Hunting tips

FT Spaniels


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Working spaniels or Field Trial Spaniels are also known as Field Trial Cocker Spaniels (FT Cocker) and Field Trial Springer Spaniels (FT Springer). In recent years, these two dog breeds have become tremendously popular among Danish hunters.

Field Trial Cocker spaniel

FT Cocker

Field Trial springer spaniel

FT Springer

There are several reasons for this. Their popularity is partly due to the fact that hunting in Denmark has changed, and partly due to these dogs possessing an impressive energy, excellent contact with their handler and a keen desire to hunt. As the breeds are also friendly and biddable and in a size that appeals to many Danish hunters, this type of dog has become the preferred hunting dog for many.

FT Spaniels belong to the group of aggressive flushers and retrievers. The breeds have a short range (working under the gun) and when the dog senses game, it will flush (make fly/move) the pheasant, snipe, partridge, hare, etc., which it must then respect, allowing the hunter to get a shot. Subsequently, the dog retrieves the shot game.

FT Cocker spaniel
FT Cocker spaniel

History of the Spaniel

You only need to look at paintings to see that Spaniels have been used as gun dogs for many years. All the way back to a time before guns, these types of Spaniels were used to drive birds into large nets, or they would be used to 'nudge' birds, after which a hunting falcon was sent after the prey.

It is difficult to clarify where the breed originates from, but it is clearly believed that it came from Spain and subsequently grew from there. Going back in time, probably as far back as the 1500s, these Spaniels were divided into two main types. The Water Spaniels were used primarily for retrieving and working in water. The Land Spaniels were used for land hunting. The latter type was further divided, creating Setting spaniels that developed into pointers, while others were further developed into Springer Spaniels and Cocker Spaniels.

The Spaniels we know today are descendants of these types of Land Spaniels, although FT Spaniels as we know them, come from England where they are renowned for their hunting characteristics.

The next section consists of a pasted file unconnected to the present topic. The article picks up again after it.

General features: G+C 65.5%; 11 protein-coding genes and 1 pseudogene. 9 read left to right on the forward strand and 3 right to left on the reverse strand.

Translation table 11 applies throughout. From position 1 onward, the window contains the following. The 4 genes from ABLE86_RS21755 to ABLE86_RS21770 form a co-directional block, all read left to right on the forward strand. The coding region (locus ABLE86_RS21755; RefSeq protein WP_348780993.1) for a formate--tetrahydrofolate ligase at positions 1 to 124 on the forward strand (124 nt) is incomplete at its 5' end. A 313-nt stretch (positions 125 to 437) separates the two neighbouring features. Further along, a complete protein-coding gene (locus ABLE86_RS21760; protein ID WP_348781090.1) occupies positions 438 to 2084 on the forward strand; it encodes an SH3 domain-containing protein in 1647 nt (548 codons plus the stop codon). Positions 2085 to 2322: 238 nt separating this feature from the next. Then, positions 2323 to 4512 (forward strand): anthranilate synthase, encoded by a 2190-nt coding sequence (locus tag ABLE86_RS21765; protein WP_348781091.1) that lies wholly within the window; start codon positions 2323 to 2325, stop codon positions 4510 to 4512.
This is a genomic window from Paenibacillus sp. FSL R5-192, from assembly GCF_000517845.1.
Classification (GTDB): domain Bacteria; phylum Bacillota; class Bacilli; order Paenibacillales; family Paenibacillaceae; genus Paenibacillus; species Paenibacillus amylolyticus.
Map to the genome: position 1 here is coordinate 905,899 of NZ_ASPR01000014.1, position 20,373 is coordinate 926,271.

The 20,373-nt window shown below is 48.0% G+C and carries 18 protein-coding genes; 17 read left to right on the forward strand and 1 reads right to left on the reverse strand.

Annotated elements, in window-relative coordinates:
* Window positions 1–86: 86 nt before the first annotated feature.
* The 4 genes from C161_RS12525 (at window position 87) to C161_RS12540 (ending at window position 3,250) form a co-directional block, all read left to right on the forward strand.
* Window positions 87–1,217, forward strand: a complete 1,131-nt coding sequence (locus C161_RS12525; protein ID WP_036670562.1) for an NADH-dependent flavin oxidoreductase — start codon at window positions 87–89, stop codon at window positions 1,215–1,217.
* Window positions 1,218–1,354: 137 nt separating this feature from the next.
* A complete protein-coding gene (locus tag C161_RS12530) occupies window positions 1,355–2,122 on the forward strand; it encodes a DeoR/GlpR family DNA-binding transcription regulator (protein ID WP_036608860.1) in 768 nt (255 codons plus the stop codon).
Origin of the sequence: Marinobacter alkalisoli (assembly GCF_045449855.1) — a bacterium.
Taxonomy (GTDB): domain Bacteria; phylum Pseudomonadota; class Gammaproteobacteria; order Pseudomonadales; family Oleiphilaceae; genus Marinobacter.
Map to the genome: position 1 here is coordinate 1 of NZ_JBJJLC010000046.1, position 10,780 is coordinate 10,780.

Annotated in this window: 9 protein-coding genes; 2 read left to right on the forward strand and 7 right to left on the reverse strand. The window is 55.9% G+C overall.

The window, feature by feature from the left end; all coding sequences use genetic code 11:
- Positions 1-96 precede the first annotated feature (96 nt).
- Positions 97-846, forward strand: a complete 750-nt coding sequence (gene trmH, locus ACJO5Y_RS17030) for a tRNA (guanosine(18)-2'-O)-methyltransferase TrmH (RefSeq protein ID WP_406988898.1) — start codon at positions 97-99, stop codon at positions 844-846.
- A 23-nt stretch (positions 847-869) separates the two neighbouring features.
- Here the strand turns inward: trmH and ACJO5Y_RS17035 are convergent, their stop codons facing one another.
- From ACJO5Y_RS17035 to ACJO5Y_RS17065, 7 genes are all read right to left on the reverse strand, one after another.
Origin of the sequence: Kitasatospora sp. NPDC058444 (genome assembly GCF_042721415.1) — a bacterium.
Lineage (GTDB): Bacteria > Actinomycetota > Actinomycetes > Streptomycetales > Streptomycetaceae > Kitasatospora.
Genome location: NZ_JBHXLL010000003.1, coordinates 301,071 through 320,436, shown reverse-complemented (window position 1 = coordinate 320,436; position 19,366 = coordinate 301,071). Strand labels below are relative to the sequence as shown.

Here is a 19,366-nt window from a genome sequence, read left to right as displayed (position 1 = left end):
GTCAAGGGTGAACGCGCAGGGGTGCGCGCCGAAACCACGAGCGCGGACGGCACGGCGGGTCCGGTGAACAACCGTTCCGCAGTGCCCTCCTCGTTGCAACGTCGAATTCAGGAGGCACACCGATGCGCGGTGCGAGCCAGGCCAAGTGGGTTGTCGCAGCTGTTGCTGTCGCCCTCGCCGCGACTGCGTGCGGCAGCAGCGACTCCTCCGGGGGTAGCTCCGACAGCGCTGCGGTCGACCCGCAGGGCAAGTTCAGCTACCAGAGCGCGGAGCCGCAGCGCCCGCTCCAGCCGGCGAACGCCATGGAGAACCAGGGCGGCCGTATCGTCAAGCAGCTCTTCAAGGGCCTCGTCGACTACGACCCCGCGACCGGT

Until end of the Second World War II, in the UK, Spaniels were used exclusively as hunting dogs, and puppies were only sold to hunters. After World War II, dog shows started to become very popular in the UK, which meant that the charming Spaniel became popular with "non-hunters”. The breeding of Spaniels went in two directions, which led to two breed types having formed by the mid-1950s. The original ”hunting dog” and the new "show dog”. Show breeders bred in one direction while hunters bred in another direction, which is why Spaniels were often referred to as either Show Spaniels or Working Spaniels. Hunters did not cross their dogs with show Spaniels, but purposely cultivated the breed based on hunting and working characteristics following the "brain before beauty" approach. These working spaniels or Field Trial Spaniels were bred for the purpose of creating good and well-functioning gun dogs.

Spaniels in Denmark

Even though there are currently many Spaniels in Denmark, these FT Spaniels are relatively new to the country. The first dogs of this breed were imported from the UK in the early 1980s. Many elements come into play when it comes to this popularity, but as mentioned above, the breeds are excellent for the hunting style we know today. There is no doubt that the changed hunting methods in Denmark over the last 50 years have contributed to the breed's popularity. Previously, there was more hunting in the open country for game such as partridge, and here the preferred breeds were pointers. But hunting culture has changed in Denmark, and field hunting is no longer the main form of hunting. Bird hunting is often done in game plantations, biotope plantations, along bushes and natural windbreaks, and in smaller woodland, and Spaniels are ideal for these types of conditions.